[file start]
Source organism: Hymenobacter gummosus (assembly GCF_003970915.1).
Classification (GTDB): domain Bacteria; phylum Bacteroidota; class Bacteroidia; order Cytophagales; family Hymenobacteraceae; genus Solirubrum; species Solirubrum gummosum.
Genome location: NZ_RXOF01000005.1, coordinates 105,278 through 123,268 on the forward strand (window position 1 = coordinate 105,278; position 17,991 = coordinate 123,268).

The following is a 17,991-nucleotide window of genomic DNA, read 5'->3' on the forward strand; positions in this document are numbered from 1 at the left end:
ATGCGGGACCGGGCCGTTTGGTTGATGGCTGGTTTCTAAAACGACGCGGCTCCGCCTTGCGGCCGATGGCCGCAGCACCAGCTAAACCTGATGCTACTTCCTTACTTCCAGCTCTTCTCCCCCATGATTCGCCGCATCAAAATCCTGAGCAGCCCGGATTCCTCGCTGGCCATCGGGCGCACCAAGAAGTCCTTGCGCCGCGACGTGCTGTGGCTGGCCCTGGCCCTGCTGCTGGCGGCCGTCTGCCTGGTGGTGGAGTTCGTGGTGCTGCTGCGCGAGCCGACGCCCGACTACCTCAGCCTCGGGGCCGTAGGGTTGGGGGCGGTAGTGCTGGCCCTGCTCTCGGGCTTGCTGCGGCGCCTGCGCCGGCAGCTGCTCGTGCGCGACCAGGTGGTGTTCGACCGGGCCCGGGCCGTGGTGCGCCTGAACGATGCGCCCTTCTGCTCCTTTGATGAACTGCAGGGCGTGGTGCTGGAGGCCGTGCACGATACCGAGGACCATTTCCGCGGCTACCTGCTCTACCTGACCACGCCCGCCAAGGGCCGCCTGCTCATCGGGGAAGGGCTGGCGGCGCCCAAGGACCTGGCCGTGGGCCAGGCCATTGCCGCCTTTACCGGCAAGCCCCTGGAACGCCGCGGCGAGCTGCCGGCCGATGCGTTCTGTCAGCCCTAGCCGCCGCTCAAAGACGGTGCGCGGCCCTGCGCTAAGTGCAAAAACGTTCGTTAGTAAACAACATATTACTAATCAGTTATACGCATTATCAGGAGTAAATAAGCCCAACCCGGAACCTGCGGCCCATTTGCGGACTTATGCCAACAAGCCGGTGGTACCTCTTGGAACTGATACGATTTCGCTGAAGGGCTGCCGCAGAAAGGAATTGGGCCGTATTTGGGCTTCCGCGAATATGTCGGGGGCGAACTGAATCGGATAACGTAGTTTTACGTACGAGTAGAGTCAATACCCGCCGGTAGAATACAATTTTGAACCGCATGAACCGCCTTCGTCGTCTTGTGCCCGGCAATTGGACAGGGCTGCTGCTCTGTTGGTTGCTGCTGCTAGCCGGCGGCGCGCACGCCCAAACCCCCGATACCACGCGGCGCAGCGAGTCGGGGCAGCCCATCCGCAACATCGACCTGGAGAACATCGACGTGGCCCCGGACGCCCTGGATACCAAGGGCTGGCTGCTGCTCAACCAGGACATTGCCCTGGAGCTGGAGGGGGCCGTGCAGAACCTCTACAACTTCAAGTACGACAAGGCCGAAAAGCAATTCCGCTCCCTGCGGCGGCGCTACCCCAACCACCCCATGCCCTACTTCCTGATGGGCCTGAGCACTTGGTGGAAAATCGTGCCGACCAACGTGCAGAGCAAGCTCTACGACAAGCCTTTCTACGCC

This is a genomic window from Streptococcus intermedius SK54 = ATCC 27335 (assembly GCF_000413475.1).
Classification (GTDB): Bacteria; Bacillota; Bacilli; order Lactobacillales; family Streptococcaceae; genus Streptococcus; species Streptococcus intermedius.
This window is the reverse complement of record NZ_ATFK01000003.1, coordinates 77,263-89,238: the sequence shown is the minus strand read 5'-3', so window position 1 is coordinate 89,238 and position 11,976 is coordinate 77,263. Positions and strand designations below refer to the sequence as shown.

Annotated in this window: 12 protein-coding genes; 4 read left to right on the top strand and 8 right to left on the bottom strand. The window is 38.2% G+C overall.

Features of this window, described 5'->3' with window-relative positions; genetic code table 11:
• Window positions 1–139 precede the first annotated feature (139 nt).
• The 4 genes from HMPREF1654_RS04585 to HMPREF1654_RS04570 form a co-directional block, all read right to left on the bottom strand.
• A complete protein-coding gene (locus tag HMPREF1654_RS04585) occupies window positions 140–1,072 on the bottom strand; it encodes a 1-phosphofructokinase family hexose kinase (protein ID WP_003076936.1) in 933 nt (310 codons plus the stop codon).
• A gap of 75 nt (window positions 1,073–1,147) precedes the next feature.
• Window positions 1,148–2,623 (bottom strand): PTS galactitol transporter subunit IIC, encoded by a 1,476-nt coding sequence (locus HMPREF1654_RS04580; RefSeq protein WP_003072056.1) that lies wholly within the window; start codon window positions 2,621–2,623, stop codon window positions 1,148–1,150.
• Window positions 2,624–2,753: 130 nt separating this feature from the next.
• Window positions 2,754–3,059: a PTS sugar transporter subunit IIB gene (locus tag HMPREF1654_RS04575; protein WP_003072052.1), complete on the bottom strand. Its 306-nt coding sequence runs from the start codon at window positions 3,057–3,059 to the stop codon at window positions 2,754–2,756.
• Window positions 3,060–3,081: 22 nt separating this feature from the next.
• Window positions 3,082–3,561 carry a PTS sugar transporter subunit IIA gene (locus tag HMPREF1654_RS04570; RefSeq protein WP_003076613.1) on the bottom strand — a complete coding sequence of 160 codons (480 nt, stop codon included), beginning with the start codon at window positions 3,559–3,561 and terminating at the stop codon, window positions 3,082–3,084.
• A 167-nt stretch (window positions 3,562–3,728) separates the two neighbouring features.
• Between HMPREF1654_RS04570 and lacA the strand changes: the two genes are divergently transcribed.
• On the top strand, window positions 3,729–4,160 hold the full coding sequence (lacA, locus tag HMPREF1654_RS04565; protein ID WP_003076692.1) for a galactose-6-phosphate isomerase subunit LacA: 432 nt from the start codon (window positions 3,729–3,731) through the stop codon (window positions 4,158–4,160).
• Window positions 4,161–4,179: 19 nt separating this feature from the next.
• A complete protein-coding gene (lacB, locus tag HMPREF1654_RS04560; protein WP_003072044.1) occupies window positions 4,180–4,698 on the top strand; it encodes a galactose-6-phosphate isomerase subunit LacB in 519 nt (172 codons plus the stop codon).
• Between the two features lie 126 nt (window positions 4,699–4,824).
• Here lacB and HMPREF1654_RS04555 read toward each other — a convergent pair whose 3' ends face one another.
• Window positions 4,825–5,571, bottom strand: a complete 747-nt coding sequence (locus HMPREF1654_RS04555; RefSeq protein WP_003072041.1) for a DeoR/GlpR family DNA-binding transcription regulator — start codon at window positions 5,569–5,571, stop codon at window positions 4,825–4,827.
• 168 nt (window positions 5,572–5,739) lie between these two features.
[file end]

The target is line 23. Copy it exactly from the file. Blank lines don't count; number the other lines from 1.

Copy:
• Window positions 4,161–4,179: 19 nt separating this feature from the next.